# Homework Help: Complex number question

1. Jul 16, 2006

### jack1234

Hi, how to solve this question?

Find the square roots fo the complex number -40-42i.
Hence
(i) Find the square roots of the complex number 40+42i,
(ii) solve the equation (z+1)^2 + 160 + 168i = 0 for all complex roots.

I don't know how to start solving this question.

2. Jul 16, 2006

### nazzard

Hello Jack,

do you know the following representation of a complex number $z$ in the complex plane?

$$z=x+iy=r(\cos\phi+i\,\sin\phi)=r e^{i\phi}$$

Here's a sketch to clarify what $r$ and $\phi$ are meant to be.

Regards,

nazzard

Last edited by a moderator: May 2, 2017
3. Jul 17, 2006

### interested_learner

A couple of useful formulas:

if
$$K e^{i\psi} = a + ib \quad then \quad K = \sqrt{a^2 + b^2} \quad \psi = tan^{-1} b/a \quad$$
That way you can convert from one form to another. Since taking a square root is easy in the alternative form, you should have no problem.

This is what nazzard said, but maybe in a manner that is a bit clearer to a beginner in complex numbers. It is really just the application of the pythagorean theorum to the chart above. Compare what I wrote to nazzard's picture. You'll see,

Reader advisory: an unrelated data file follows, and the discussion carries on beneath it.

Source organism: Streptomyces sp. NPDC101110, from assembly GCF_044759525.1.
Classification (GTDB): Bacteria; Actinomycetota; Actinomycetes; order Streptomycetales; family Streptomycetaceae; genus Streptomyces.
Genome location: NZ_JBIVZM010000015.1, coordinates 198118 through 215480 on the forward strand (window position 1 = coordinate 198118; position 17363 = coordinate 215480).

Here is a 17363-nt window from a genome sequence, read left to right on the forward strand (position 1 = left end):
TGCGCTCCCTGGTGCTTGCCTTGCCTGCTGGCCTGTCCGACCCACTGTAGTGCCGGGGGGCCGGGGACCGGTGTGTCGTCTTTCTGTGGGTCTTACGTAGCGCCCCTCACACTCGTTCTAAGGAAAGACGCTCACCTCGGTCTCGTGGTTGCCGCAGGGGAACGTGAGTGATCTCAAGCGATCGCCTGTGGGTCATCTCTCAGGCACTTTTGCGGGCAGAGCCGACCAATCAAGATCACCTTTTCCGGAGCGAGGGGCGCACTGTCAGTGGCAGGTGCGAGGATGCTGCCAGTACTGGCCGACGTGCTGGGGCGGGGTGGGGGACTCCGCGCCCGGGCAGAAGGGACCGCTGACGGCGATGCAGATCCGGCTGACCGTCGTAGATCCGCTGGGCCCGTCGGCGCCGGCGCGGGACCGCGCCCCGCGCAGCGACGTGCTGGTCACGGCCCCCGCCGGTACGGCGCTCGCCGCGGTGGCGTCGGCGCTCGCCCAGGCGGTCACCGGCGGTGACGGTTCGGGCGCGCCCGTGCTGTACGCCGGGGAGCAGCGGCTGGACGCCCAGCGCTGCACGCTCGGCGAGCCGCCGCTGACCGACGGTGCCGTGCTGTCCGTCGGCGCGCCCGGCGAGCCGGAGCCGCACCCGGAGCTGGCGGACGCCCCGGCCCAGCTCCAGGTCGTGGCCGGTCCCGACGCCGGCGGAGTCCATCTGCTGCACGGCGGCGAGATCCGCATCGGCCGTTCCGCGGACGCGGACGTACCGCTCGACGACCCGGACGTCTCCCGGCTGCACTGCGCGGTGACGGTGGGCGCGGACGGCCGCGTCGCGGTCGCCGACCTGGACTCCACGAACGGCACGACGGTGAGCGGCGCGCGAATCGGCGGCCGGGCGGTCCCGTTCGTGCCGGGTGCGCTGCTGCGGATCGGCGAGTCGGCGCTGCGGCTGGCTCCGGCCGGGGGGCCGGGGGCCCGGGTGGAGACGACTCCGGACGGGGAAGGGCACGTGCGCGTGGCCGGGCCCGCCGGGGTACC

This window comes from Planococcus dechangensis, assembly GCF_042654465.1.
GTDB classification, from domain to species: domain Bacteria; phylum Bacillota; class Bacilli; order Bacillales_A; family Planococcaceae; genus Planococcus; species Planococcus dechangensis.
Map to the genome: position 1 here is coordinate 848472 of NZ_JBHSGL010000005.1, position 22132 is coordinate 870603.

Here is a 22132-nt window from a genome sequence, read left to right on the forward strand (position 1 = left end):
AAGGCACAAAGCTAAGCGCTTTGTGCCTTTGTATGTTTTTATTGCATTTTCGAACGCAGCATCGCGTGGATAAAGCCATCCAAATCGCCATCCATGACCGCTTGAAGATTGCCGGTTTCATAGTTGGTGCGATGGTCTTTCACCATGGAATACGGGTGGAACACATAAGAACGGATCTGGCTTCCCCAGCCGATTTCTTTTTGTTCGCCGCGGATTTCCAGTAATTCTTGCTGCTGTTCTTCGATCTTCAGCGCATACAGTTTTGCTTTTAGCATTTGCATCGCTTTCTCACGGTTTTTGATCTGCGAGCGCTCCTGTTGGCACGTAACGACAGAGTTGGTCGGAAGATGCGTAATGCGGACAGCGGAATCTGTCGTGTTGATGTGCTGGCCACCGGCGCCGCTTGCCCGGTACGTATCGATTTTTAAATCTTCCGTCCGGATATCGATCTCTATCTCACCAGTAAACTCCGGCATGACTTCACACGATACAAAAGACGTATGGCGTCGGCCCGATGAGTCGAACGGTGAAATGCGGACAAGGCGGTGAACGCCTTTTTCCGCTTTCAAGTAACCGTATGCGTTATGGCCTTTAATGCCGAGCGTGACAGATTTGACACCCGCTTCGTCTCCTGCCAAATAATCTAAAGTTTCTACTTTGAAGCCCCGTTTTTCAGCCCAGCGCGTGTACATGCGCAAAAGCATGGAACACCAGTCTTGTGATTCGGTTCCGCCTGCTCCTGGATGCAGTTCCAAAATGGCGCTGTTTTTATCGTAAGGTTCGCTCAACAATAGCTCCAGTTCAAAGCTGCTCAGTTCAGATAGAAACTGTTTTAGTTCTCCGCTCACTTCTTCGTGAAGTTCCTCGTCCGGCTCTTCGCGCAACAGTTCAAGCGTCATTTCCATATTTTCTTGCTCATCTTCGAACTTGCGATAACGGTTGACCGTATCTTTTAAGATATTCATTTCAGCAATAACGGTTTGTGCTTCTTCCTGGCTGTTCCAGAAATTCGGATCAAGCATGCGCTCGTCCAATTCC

Tony

Last edited: Jul 17, 2006
4. Jul 17, 2006

### nazzard

Thank you tony. I want to point out that one has to be very careful with using arctan to calculate $$\phi$$, the so called complex argument of z. Remember: case differentiation for different values of b and a (or y and x in my post).

Regards,

nazzard

5. Jul 17, 2006

### Office_Shredder

Staff Emeritus
Of course, there's a (possibly) more intuitive and direct way of doing it.

If sqrt(-40-42i) = (a+bi), then just solve for a and b by squaring both sides (you should be able to fnid two independent equations to break it up into)